Support criminal justice reform for Native people

Chase Iron Eyes, Lead Counsel of the Lakota People’s Law Project, is asking us to spread awareness about the need for criminal justice reform for Native people. The video below is made from three talking circles, one in Rapid City, SD, one at Pine Ridge, and one at Standing Rock.

One month ago, my friend from the Oglala Lakota Nation, Robert Horse Stands Waiting, gained his freedom after 20 years in prison. At just 16 years old, he was incarcerated for gang-related activity. Instead of allowing his vitality to be destroyed on the inside, he studied statistics and became an organizer for the past two decades.

Over many decades, we’ve witnessed disturbing trends in our national criminal justice system. Native lives are simply valued less than white lives by law enforcement — and my brothers and sisters are killed or incarcerated at alarming rates.
• According to the Center on Juvenile and Criminal Justice, Native Americans are more likely to be killed by police than any other racial group;
• According to the Bureau of Justice Statistics, we are incarcerated at a rate 38 percent higher than the national average;
• According to National Council on Crime and Delinquency, Native American youth are 30 percent more likely than whites to be referred to juvenile court than have charges dropped;
• Native American men are incarcerated at four times the rate of white men and Native American women are incarcerated at six times the rate of white women;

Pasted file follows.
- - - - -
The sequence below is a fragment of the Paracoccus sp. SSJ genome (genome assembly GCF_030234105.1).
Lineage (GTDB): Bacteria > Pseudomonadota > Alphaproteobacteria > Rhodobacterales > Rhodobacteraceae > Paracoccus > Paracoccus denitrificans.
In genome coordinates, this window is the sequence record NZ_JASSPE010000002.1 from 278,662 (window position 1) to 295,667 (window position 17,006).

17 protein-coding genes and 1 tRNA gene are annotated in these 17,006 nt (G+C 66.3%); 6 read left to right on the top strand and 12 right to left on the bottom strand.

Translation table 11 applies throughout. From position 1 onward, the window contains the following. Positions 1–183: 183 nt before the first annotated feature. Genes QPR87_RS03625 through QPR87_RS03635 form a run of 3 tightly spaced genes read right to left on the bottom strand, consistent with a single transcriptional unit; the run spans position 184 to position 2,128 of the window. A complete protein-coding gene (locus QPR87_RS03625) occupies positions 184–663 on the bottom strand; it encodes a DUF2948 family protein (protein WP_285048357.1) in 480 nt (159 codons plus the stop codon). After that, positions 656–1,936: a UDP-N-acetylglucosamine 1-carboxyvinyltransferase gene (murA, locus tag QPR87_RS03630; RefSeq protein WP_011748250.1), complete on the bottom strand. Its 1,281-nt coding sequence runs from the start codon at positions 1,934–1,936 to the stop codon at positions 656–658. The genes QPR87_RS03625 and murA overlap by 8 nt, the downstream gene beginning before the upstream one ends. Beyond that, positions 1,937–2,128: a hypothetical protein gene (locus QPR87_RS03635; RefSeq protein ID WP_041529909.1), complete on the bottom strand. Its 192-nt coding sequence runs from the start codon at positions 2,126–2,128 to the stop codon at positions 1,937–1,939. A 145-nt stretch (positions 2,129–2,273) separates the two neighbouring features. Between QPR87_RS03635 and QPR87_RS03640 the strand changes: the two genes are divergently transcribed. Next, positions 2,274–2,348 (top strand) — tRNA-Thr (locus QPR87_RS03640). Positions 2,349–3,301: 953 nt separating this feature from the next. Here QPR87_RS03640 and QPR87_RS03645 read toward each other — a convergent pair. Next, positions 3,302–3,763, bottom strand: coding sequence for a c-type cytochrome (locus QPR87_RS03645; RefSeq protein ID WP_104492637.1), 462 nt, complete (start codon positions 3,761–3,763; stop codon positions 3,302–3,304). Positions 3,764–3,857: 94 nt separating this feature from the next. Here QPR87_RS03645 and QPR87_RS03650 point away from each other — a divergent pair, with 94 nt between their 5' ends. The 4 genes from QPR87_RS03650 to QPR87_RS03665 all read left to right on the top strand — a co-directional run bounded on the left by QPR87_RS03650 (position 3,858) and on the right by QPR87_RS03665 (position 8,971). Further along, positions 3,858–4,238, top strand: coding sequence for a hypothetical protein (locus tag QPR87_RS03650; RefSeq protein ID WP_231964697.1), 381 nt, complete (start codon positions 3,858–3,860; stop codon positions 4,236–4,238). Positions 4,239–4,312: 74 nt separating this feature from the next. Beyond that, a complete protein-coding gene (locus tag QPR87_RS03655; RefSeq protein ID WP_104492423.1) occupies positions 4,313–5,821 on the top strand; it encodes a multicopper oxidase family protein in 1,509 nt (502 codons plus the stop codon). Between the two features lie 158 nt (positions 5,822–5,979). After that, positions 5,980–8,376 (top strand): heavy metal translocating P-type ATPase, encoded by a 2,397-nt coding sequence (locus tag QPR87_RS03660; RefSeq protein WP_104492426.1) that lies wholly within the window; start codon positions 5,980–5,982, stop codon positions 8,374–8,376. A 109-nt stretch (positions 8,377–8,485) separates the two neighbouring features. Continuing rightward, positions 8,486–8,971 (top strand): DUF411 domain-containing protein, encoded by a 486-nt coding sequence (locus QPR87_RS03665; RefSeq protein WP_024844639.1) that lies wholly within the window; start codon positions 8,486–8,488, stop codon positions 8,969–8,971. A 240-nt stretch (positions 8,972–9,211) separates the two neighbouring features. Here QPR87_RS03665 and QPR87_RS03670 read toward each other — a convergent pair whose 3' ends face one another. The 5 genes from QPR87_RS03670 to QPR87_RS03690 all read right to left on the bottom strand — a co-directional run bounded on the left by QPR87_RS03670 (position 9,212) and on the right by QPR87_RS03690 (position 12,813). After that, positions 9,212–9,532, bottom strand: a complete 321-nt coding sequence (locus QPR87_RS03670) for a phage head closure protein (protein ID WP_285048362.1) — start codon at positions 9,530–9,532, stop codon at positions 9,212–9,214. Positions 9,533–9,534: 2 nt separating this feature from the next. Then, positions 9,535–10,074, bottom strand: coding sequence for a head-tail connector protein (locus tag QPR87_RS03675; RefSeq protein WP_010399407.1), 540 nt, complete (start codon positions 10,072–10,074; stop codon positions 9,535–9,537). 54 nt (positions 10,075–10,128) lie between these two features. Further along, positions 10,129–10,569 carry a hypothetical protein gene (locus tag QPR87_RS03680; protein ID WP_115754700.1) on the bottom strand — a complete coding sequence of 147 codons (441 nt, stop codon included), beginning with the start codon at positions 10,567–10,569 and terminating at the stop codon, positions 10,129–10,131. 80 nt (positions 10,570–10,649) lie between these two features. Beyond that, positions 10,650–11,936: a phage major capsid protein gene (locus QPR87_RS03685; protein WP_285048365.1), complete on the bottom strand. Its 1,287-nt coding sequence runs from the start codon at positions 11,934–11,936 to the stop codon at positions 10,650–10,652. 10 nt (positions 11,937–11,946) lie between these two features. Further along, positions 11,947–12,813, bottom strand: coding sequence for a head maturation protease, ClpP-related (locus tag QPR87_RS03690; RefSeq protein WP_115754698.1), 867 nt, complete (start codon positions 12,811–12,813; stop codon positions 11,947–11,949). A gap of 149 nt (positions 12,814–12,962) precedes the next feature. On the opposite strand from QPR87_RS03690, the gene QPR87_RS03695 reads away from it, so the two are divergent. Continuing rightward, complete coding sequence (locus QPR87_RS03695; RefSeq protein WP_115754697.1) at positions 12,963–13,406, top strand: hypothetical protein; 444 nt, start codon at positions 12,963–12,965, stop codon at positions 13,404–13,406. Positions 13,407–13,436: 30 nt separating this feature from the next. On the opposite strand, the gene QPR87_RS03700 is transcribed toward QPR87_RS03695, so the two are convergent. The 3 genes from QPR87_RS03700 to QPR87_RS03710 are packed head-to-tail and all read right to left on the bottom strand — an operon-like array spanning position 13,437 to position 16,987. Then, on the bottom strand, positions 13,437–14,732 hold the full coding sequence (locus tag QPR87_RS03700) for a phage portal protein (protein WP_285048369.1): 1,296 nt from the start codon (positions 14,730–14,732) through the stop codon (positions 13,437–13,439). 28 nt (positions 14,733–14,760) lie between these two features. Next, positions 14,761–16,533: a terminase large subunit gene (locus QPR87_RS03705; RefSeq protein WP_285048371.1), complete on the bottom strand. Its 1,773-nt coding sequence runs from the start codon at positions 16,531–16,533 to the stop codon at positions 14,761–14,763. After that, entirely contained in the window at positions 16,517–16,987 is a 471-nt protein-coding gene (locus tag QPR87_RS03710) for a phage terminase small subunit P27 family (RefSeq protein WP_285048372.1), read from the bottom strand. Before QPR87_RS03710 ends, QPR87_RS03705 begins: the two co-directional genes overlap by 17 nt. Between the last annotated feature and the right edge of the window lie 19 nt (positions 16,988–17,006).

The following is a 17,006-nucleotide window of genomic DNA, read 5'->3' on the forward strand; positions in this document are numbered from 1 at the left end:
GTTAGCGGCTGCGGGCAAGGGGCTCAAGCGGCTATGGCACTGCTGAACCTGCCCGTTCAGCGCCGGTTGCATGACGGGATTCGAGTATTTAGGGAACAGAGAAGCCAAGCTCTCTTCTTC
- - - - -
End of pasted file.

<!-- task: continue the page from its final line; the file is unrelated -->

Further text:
• Native Americans fall victim to violent crime at more than double the rate of all other US citizens, according to BJS reports. And 88 percent of violent crime committed against Native women is carried out by non-Native perpetrators.

Chase Iron Eyes, Lead Counsel of the Lakota People’s Law Project

This link will take you to a web page to send a letter to your Congressional representatives, asking them to support criminal justice reform for Native Peoples. https://www.lakotalaw.org/our-actions/support-criminal-justice-reform-for-native-peoples

Wopila! — You can help change the system! — Chase Iron Eyes


Sample letter:

The movement at Standing Rock began to awaken the world to the intersection between Indigenous rights and sustainability. It also provided a grim reminder that the U.S. criminal justice system continues to target First Nations people unfairly. Today, I ask you to leverage your authority as a lawmaker to help change things for the better.

In America today:

• Native Americans are incarcerated at a rate 38 percent higher than the national average, according to the Bureau of Justice Statistics;

• Native American youths are 30 percent more likely than whites to be referred to juvenile court than have charges dropped, according to National Council on Crime and Delinquency;

• Native Americans are more likely to be killed by police than any other racial group, according to the Center on Juvenile and Criminal Justice;

• Native American men are incarcerated at four times the rate of white men, and Native American women are incarcerated at six times the rate of white women, according to a report compiled by the Lakota People’s Law Project;

• Native Americans fall victim to violent crime at more than double the rate of all other US citizens, according to BJS reports. 88 percent of violent crime committed against Native American women is carried out by non-Native perpetrators.

It is time we started learning from Indigenous peoples instead of incarcerating them. I call on you to actively sponsor and support any and all legislation to level the playing field for American Indians on matters of criminal justice.


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